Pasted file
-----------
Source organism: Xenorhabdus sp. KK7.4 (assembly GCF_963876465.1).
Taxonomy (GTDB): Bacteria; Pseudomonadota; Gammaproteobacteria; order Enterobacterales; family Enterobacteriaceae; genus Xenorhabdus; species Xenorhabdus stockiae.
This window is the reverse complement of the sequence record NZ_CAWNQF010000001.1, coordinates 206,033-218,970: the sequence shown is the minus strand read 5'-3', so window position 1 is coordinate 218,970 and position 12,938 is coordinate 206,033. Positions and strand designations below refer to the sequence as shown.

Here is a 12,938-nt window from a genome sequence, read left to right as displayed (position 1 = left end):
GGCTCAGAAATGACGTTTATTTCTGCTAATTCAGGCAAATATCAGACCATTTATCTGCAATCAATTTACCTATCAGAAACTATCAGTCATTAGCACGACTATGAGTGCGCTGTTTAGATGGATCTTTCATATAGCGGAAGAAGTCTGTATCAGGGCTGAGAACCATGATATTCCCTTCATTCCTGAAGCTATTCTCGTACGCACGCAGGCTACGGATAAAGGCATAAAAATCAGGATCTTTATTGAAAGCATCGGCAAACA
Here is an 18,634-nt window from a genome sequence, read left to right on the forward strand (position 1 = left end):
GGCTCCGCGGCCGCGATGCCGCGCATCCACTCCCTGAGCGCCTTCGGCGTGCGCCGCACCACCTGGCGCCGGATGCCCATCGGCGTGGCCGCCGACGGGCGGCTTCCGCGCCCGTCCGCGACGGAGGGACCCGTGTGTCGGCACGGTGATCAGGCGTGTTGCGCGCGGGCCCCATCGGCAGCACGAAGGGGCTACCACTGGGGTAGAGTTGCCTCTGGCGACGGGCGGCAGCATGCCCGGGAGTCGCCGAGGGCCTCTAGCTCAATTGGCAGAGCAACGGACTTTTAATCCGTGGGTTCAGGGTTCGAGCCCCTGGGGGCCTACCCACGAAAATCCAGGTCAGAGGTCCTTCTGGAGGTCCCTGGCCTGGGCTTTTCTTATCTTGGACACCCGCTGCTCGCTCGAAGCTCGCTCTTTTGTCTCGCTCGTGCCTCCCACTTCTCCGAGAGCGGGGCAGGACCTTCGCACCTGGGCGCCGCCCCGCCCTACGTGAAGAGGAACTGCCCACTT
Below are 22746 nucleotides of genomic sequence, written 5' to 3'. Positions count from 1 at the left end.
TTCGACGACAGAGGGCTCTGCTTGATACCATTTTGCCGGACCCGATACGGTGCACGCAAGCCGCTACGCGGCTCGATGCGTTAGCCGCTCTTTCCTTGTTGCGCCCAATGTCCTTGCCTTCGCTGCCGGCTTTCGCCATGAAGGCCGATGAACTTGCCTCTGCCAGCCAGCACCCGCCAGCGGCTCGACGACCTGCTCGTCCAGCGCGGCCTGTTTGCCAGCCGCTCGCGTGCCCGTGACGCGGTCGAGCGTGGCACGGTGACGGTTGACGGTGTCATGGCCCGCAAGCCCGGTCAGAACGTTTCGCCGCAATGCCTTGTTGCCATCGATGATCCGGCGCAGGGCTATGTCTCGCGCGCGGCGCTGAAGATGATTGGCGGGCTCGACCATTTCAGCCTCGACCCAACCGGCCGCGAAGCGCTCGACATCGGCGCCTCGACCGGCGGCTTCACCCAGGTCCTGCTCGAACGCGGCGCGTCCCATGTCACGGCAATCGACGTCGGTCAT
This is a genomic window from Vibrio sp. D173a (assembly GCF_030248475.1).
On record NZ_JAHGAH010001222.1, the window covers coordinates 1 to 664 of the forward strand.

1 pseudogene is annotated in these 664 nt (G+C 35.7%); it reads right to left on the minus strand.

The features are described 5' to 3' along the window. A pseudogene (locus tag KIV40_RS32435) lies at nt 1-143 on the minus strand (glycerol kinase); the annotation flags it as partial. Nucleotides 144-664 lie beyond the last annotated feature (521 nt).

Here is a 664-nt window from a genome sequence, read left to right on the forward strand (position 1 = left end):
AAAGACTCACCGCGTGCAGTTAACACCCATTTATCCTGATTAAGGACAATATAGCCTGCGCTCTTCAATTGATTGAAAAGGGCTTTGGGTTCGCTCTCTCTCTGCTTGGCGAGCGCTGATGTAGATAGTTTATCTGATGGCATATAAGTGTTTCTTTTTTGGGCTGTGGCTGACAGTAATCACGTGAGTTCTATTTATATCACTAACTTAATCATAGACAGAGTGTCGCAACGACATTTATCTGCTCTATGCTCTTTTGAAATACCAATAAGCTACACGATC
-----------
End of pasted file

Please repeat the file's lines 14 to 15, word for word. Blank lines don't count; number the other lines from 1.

Here is a 664-nt window from a genome sequence, read left to right on the forward strand (position 1 = left end):
AAAGACTCACCGCGTGCAGTTAACACCCATTTATCCTGATTAAGGACAATATAGCCTGCGCTCTTCAATTGATTGAAAAGGGCTTTGGGTTCGCTCTCTCTCTGCTTGGCGAGCGCTGATGTAGATAGTTTATCTGATGGCATATAAGTGTTTCTTTTTTGGGCTGTGGCTGACAGTAATCACGTGAGTTCTATTTATATCACTAACTTAATCATAGACAGAGTGTCGCAACGACATTTATCTGCTCTATGCTCTTTTGAAATACCAATAAGCTACACGATC